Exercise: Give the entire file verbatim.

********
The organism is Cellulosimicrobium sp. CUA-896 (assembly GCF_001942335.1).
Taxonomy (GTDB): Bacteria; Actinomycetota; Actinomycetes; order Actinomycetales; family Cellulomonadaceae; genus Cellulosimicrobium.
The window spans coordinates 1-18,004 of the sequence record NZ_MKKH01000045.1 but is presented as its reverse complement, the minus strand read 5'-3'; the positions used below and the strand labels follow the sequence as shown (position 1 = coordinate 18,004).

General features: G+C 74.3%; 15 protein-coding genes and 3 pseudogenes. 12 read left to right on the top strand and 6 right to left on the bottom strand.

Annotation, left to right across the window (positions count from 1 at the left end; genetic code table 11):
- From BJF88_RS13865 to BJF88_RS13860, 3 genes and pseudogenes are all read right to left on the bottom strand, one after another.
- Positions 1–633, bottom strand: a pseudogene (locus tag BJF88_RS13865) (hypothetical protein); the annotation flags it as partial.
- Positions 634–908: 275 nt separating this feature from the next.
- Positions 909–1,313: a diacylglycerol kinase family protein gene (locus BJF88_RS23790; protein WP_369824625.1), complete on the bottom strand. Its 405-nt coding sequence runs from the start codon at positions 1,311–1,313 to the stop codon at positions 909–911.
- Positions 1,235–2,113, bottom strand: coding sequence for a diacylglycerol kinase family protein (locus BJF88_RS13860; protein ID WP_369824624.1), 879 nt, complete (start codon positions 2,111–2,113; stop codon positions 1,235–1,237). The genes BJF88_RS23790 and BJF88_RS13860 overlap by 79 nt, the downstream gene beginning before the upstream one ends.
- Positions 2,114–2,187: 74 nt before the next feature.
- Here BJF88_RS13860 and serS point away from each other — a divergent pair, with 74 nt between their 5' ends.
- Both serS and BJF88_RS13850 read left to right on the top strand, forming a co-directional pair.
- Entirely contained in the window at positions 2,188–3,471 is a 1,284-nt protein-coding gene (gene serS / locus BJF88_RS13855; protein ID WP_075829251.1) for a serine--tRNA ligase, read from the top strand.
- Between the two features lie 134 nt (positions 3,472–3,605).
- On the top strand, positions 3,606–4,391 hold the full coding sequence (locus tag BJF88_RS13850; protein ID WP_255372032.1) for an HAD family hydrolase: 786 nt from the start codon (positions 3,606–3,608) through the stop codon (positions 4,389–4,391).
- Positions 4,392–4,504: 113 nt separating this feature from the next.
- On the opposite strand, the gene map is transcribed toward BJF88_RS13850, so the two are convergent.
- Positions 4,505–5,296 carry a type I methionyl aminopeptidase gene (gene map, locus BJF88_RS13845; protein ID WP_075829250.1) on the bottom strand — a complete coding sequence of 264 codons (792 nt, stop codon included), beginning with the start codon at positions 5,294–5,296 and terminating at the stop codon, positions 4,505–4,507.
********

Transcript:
The organism is Cellulosimicrobium sp. CUA-896 (assembly GCF_001942335.1).
Taxonomy (GTDB): Bacteria; Actinomycetota; Actinomycetes; order Actinomycetales; family Cellulomonadaceae; genus Cellulosimicrobium.
The window spans coordinates 1-18,004 of the sequence record NZ_MKKH01000045.1 but is presented as its reverse complement, the minus strand read 5'-3'; the positions used below and the strand labels follow the sequence as shown (position 1 = coordinate 18,004).

General features: G+C 74.3%; 15 protein-coding genes and 3 pseudogenes. 12 read left to right on the top strand and 6 right to left on the bottom strand.

Annotation, left to right across the window (positions count from 1 at the left end; genetic code table 11):
- From BJF88_RS13865 to BJF88_RS13860, 3 genes and pseudogenes are all read right to left on the bottom strand, one after another.
- Positions 1–633, bottom strand: a pseudogene (locus tag BJF88_RS13865) (hypothetical protein); the annotation flags it as partial.
- Positions 634–908: 275 nt separating this feature from the next.
- Positions 909–1,313: a diacylglycerol kinase family protein gene (locus BJF88_RS23790; protein WP_369824625.1), complete on the bottom strand. Its 405-nt coding sequence runs from the start codon at positions 1,311–1,313 to the stop codon at positions 909–911.
- Positions 1,235–2,113, bottom strand: coding sequence for a diacylglycerol kinase family protein (locus BJF88_RS13860; protein ID WP_369824624.1), 879 nt, complete (start codon positions 2,111–2,113; stop codon positions 1,235–1,237). The genes BJF88_RS23790 and BJF88_RS13860 overlap by 79 nt, the downstream gene beginning before the upstream one ends.
- Positions 2,114–2,187: 74 nt before the next feature.
- Here BJF88_RS13860 and serS point away from each other — a divergent pair, with 74 nt between their 5' ends.
- Both serS and BJF88_RS13850 read left to right on the top strand, forming a co-directional pair.
- Entirely contained in the window at positions 2,188–3,471 is a 1,284-nt protein-coding gene (gene serS / locus BJF88_RS13855; protein ID WP_075829251.1) for a serine--tRNA ligase, read from the top strand.
- Between the two features lie 134 nt (positions 3,472–3,605).
- On the top strand, positions 3,606–4,391 hold the full coding sequence (locus tag BJF88_RS13850; protein ID WP_255372032.1) for an HAD family hydrolase: 786 nt from the start codon (positions 3,606–3,608) through the stop codon (positions 4,389–4,391).
- Positions 4,392–4,504: 113 nt separating this feature from the next.
- On the opposite strand, the gene map is transcribed toward BJF88_RS13850, so the two are convergent.
- Positions 4,505–5,296 carry a type I methionyl aminopeptidase gene (gene map, locus BJF88_RS13845; protein ID WP_075829250.1) on the bottom strand — a complete coding sequence of 264 codons (792 nt, stop codon included), beginning with the start codon at positions 5,294–5,296 and terminating at the stop codon, positions 4,505–4,507.